The Cita SL has one of the highest overall scores in this review as well as top-notch scores in a few key categories.
Cruising around Yosemite is a breeze in the Cita SL from Arc'teryx.
A key factor that separates a running jacket from a standard old wind layer is its breathability. While wind jackets could be used for a range of activities, running jackets need to be able to handle high-output cardio.
The Cita has an incredibly thoughtful design, utilizing panels and different materials types for different parts of the body. The back and underarms feature a nylon mesh material that is super breathable, allowing heat to escape where it builds most. The front and arms are made with a polyester fabric that doesn't breathe as well but does block out the weather, as we'll describe a bit later.
Two fabrics on the Cita SL: burly polyester and breathable nylon
As opposed to other jackets, like the Patagonia Houdini Air, which is made with just one cohesive fabric, we prefer these pieces that have zones designated for airflow. We found this to be very effective at helping us regulate our body temperature when on the go.
If you're like us, you prefer hitting the trails with just a t-shirt. But sometimes the weather doesn't agree, and we have to layer up. Having a running layer that can withstand rain, wind, and cold temperatures.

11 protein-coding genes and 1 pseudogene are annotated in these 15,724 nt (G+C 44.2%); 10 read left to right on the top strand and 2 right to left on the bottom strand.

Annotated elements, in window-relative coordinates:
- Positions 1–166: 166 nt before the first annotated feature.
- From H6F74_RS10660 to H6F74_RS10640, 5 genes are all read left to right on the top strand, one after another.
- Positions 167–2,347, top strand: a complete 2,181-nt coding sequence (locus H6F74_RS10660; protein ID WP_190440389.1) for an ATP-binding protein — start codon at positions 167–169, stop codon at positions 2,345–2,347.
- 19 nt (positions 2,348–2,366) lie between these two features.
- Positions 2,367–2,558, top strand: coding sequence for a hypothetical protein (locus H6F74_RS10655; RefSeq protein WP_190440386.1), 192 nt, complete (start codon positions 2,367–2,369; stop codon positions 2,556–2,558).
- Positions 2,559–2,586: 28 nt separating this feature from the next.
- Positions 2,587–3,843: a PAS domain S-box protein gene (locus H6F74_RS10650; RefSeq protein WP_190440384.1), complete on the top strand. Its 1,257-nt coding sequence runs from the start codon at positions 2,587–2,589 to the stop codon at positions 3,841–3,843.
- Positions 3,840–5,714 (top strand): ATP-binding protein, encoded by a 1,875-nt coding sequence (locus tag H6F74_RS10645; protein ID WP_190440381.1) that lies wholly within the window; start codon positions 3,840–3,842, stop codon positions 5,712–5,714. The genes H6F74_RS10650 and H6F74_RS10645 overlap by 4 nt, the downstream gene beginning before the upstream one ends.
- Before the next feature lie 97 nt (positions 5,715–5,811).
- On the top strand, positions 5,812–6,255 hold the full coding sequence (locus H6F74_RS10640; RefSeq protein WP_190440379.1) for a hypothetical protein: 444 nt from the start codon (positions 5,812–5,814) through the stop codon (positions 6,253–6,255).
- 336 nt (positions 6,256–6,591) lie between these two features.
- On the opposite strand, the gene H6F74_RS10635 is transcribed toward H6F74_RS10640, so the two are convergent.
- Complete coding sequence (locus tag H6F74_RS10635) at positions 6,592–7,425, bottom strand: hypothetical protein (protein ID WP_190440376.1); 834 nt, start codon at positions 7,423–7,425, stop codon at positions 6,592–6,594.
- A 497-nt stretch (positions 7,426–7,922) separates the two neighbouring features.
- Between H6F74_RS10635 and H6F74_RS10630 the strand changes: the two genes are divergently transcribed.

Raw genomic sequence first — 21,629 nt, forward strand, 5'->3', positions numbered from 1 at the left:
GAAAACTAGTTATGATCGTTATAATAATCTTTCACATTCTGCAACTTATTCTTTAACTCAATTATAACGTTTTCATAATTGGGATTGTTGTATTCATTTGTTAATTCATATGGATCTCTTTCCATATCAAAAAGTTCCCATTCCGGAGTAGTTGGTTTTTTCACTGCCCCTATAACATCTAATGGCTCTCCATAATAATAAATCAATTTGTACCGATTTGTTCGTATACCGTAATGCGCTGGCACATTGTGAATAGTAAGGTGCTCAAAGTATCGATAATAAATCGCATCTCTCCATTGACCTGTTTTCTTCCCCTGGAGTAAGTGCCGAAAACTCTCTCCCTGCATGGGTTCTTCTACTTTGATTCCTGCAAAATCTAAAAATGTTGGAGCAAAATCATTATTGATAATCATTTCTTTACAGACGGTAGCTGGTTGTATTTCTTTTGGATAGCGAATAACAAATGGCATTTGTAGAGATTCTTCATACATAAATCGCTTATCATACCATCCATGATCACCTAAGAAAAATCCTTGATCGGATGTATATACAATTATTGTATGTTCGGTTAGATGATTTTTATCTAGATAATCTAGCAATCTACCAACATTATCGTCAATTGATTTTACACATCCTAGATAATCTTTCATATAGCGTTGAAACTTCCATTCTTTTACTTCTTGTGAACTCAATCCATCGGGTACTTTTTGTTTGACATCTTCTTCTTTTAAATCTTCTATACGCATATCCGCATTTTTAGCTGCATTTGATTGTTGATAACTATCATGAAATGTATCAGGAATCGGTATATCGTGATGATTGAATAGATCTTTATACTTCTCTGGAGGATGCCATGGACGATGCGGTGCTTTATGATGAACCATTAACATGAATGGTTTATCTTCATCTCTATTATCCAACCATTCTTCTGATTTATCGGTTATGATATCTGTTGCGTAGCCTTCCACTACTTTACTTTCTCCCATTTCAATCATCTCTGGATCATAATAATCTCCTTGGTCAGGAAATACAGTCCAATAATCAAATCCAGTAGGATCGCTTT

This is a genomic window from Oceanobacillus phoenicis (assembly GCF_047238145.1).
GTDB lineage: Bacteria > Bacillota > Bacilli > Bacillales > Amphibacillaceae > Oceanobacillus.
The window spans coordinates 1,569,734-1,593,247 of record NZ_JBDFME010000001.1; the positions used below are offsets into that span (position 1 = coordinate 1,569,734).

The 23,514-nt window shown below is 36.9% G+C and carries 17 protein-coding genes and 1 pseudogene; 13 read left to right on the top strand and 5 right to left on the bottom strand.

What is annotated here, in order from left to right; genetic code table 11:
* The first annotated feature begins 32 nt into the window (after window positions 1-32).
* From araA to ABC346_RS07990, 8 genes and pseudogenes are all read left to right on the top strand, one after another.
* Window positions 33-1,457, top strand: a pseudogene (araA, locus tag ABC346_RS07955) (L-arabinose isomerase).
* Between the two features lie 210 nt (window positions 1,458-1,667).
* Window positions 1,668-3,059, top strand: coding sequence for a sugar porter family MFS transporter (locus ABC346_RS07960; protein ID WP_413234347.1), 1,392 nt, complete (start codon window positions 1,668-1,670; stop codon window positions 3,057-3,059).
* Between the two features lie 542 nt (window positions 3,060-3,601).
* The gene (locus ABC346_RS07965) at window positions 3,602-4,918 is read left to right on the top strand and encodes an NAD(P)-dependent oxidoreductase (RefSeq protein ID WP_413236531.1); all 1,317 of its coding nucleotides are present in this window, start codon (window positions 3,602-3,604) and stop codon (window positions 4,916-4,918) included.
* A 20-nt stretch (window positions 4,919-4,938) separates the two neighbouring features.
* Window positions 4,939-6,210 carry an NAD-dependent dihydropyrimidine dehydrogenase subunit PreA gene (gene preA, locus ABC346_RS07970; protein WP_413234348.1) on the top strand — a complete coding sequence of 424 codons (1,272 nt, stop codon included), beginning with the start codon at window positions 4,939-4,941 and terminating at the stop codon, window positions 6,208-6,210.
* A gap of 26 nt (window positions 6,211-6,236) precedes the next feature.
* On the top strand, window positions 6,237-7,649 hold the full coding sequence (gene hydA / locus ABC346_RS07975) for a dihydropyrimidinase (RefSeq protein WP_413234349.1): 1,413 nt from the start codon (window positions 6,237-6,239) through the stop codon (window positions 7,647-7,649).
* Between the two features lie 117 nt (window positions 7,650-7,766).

The Cita SL is a solid windbreaker with average rain repelling capabilities. The breathable back material is less protective than the burlier front material, so this wouldn't be our first choice for heading out in a rainstorm. That being said, this jacket does plenty to protect you from light rain and wind.
The nylon vents are breathable and soft while the polyester shell is smooth and luxurious.
One reason this jacket scored lower in this category is due to its lack of hood. While this adds to the low weight of the product, the Cita SL does little to help in serious rain. The sturdy stand-up collar does help keep the wind out, as do the stretchy wrist cuffs. This jacket is a good option for chilly, windy days but not necessarily for inclement weather.
There are a whole bunch of things that make a jacket comfortable or uncomfortable: material types, shapes, stretchiness, the list goes on and on. To come up with a score for each jacket, we gathered feedback from a group of runners on every little detail.
The Cita SL has above-average comfort due to its soft, breathable back and underarm material. The main polyester material isn't especially soft or luxurious, but it doesn't create a clammy feeling as many other jackets do. We did love the feel of the nylon back and underarms, though.
This jacket fits well from collar to wrist.
We loved the fit of this jacket and found it to have spot-on sizing. That being said, we appreciated jackets with a bit of stretch, like the Patagonia Airshed, that help create a greater range of motion.